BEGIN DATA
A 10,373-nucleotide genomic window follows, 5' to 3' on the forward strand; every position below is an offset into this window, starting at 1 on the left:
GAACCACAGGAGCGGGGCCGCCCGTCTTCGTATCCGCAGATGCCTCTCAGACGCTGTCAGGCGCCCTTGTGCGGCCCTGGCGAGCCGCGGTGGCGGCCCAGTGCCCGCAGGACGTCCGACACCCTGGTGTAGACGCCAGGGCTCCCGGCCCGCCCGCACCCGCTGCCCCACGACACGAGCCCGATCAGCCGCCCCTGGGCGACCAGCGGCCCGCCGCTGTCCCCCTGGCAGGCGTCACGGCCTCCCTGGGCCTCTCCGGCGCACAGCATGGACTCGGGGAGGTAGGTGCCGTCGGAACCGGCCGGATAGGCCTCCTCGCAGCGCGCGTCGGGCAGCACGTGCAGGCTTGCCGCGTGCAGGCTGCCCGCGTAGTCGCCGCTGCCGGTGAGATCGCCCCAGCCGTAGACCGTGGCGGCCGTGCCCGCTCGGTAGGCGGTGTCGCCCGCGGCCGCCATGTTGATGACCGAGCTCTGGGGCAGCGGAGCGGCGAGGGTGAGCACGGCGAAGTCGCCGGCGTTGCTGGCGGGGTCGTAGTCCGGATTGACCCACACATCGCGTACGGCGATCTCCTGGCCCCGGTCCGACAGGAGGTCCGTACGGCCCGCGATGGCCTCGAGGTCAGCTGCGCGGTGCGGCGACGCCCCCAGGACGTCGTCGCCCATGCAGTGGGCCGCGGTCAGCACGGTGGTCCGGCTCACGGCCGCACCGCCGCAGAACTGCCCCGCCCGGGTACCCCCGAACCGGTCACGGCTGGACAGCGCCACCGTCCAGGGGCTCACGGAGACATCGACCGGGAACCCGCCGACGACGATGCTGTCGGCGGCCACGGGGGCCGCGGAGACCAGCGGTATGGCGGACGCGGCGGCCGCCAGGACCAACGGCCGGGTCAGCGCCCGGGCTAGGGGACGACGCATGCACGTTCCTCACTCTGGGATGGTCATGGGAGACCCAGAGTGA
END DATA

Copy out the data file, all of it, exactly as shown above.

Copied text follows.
A 10,373-nucleotide genomic window follows, 5' to 3' on the forward strand; every position below is an offset into this window, starting at 1 on the left:
GAACCACAGGAGCGGGGCCGCCCGTCTTCGTATCCGCAGATGCCTCTCAGACGCTGTCAGGCGCCCTTGTGCGGCCCTGGCGAGCCGCGGTGGCGGCCCAGTGCCCGCAGGACGTCCGACACCCTGGTGTAGACGCCAGGGCTCCCGGCCCGCCCGCACCCGCTGCCCCACGACACGAGCCCGATCAGCCGCCCCTGGGCGACCAGCGGCCCGCCGCTGTCCCCCTGGCAGGCGTCACGGCCTCCCTGGGCCTCTCCGGCGCACAGCATGGACTCGGGGAGGTAGGTGCCGTCGGAACCGGCCGGATAGGCCTCCTCGCAGCGCGCGTCGGGCAGCACGTGCAGGCTTGCCGCGTGCAGGCTGCCCGCGTAGTCGCCGCTGCCGGTGAGATCGCCCCAGCCGTAGACCGTGGCGGCCGTGCCCGCTCGGTAGGCGGTGTCGCCCGCGGCCGCCATGTTGATGACCGAGCTCTGGGGCAGCGGAGCGGCGAGGGTGAGCACGGCGAAGTCGCCGGCGTTGCTGGCGGGGTCGTAGTCCGGATTGACCCACACATCGCGTACGGCGATCTCCTGGCCCCGGTCCGACAGGAGGTCCGTACGGCCCGCGATGGCCTCGAGGTCAGCTGCGCGGTGCGGCGACGCCCCCAGGACGTCGTCGCCCATGCAGTGGGCCGCGGTCAGCACGGTGGTCCGGCTCACGGCCGCACCGCCGCAGAACTGCCCCGCCCGGGTACCCCCGAACCGGTCACGGCTGGACAGCGCCACCGTCCAGGGGCTCACGGAGACATCGACCGGGAACCCGCCGACGACGATGCTGTCGGCGGCCACGGGGGCCGCGGAGACCAGCGGTATGGCGGACGCGGCGGCCGCCAGGACCAACGGCCGGGTCAGCGCCCGGGCTAGGGGACGACGCATGCACGTTCCTCACTCTGGGATGGTCATGGGAGACCCAGAGTGA